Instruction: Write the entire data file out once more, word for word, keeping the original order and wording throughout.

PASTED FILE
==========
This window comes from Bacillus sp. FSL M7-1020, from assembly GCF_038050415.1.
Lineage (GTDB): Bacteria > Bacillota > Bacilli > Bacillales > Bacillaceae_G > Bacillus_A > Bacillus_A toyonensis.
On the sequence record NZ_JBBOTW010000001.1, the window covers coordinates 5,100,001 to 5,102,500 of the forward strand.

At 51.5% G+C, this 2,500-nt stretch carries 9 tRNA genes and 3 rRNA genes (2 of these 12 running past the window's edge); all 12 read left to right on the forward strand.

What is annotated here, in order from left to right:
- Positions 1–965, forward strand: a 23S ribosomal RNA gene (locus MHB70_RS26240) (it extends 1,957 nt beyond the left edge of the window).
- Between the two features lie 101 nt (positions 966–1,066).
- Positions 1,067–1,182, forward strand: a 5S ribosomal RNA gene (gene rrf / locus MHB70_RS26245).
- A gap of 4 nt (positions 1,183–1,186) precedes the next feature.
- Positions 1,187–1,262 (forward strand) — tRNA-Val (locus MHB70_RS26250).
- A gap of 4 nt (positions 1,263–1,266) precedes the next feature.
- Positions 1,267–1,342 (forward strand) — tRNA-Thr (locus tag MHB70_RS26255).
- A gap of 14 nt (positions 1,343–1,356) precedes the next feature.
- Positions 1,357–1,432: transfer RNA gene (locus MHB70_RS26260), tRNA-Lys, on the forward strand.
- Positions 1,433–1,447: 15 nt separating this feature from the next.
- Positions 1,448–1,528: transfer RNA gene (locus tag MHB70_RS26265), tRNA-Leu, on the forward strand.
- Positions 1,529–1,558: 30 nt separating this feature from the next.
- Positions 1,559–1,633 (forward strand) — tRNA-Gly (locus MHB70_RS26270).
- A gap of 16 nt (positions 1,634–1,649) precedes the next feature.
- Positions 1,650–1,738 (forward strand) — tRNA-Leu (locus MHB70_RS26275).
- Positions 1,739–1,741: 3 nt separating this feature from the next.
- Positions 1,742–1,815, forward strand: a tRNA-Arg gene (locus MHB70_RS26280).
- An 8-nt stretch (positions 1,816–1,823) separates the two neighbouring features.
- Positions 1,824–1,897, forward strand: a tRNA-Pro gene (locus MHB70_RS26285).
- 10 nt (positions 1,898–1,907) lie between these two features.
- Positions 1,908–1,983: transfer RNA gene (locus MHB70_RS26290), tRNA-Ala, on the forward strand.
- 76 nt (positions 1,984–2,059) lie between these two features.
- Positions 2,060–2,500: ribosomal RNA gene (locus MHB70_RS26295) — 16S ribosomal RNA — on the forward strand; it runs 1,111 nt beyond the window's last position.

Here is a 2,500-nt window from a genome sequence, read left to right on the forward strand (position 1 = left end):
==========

This window comes from Bacillus sp. FSL M7-1020, from assembly GCF_038050415.1.
Lineage (GTDB): Bacteria > Bacillota > Bacilli > Bacillales > Bacillaceae_G > Bacillus_A > Bacillus_A toyonensis.
On the sequence record NZ_JBBOTW010000001.1, the window covers coordinates 5,100,001 to 5,102,500 of the forward strand.

At 51.5% G+C, this 2,500-nt stretch carries 9 tRNA genes and 3 rRNA genes (2 of these 12 running past the window's edge); all 12 read left to right on the forward strand.

What is annotated here, in order from left to right:
- Positions 1–965, forward strand: a 23S ribosomal RNA gene (locus MHB70_RS26240) (it extends 1,957 nt beyond the left edge of the window).
- Between the two features lie 101 nt (positions 966–1,066).
- Positions 1,067–1,182, forward strand: a 5S ribosomal RNA gene (gene rrf / locus MHB70_RS26245).
- A gap of 4 nt (positions 1,183–1,186) precedes the next feature.
- Positions 1,187–1,262 (forward strand) — tRNA-Val (locus MHB70_RS26250).
- A gap of 4 nt (positions 1,263–1,266) precedes the next feature.
- Positions 1,267–1,342 (forward strand) — tRNA-Thr (locus tag MHB70_RS26255).
- A gap of 14 nt (positions 1,343–1,356) precedes the next feature.
- Positions 1,357–1,432: transfer RNA gene (locus MHB70_RS26260), tRNA-Lys, on the forward strand.
- Positions 1,433–1,447: 15 nt separating this feature from the next.
- Positions 1,448–1,528: transfer RNA gene (locus tag MHB70_RS26265), tRNA-Leu, on the forward strand.
- Positions 1,529–1,558: 30 nt separating this feature from the next.
- Positions 1,559–1,633 (forward strand) — tRNA-Gly (locus MHB70_RS26270).
- A gap of 16 nt (positions 1,634–1,649) precedes the next feature.
- Positions 1,650–1,738 (forward strand) — tRNA-Leu (locus MHB70_RS26275).
- Positions 1,739–1,741: 3 nt separating this feature from the next.
- Positions 1,742–1,815, forward strand: a tRNA-Arg gene (locus MHB70_RS26280).
- An 8-nt stretch (positions 1,816–1,823) separates the two neighbouring features.
- Positions 1,824–1,897, forward strand: a tRNA-Pro gene (locus MHB70_RS26285).
- 10 nt (positions 1,898–1,907) lie between these two features.
- Positions 1,908–1,983: transfer RNA gene (locus MHB70_RS26290), tRNA-Ala, on the forward strand.
- 76 nt (positions 1,984–2,059) lie between these two features.
- Positions 2,060–2,500: ribosomal RNA gene (locus MHB70_RS26295) — 16S ribosomal RNA — on the forward strand; it runs 1,111 nt beyond the window's last position.

Here is a 2,500-nt window from a genome sequence, read left to right on the forward strand (position 1 = left end):